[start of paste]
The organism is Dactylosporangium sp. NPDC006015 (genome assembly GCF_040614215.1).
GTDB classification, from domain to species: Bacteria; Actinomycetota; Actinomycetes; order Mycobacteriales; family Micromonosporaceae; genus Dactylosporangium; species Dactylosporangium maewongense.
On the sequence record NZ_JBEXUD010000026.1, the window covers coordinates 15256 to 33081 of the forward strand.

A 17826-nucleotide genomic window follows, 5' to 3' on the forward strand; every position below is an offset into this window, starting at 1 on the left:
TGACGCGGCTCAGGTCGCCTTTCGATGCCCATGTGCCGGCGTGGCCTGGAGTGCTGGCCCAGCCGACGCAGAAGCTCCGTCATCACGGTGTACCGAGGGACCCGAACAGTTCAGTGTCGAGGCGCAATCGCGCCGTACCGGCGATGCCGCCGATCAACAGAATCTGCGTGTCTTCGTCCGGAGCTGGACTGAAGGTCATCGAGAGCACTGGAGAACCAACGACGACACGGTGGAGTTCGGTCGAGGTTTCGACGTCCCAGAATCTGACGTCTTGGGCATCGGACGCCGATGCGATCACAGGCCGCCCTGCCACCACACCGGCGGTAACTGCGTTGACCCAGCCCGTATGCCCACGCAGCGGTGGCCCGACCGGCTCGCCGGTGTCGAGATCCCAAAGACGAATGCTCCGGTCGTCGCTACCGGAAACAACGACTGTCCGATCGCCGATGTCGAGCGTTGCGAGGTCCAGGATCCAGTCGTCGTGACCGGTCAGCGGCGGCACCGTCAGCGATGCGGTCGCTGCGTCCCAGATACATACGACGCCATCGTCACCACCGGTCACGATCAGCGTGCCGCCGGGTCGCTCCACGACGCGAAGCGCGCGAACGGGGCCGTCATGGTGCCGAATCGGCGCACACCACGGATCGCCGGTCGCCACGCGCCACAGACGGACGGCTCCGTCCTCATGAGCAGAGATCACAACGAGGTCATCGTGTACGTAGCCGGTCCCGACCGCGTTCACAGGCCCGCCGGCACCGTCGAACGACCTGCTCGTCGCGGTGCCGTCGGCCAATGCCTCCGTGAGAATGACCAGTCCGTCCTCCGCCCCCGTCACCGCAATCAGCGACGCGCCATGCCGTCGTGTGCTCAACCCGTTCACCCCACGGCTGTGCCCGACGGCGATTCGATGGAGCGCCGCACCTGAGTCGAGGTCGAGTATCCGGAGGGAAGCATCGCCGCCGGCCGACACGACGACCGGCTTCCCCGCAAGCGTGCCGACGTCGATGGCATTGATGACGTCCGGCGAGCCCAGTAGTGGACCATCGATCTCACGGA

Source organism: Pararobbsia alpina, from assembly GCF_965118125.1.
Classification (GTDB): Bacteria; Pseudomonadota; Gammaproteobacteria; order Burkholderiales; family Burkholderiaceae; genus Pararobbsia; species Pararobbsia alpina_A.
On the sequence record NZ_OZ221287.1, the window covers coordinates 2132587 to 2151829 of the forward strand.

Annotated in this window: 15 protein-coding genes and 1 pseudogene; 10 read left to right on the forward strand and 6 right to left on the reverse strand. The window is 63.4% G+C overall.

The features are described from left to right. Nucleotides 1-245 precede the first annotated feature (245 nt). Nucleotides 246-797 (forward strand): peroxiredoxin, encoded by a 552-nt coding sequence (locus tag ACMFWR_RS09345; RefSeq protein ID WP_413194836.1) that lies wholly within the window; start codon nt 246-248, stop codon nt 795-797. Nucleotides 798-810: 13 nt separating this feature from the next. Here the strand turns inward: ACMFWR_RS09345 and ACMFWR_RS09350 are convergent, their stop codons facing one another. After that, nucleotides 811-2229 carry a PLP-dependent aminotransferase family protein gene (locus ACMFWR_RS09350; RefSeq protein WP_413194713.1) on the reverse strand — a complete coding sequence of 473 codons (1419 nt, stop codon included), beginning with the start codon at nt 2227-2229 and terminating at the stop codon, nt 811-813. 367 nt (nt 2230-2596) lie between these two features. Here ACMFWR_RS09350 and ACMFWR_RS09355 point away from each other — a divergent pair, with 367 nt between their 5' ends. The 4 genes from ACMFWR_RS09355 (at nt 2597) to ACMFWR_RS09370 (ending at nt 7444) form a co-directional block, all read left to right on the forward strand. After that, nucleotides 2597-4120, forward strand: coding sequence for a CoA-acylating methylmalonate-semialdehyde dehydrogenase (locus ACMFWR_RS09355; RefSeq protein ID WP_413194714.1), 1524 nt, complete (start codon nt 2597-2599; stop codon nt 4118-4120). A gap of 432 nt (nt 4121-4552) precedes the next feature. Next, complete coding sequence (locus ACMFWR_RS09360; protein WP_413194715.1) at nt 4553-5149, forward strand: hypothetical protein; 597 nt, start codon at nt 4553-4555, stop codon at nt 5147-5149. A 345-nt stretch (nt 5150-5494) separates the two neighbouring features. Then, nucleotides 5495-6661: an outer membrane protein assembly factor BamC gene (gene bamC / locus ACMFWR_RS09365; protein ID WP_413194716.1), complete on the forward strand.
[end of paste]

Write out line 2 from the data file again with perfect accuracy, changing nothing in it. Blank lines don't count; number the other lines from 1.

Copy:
GTDB classification, from domain to species: Bacteria; Actinomycetota; Actinomycetes; order Mycobacteriales; family Micromonosporaceae; genus Dactylosporangium; species Dactylosporangium maewongense.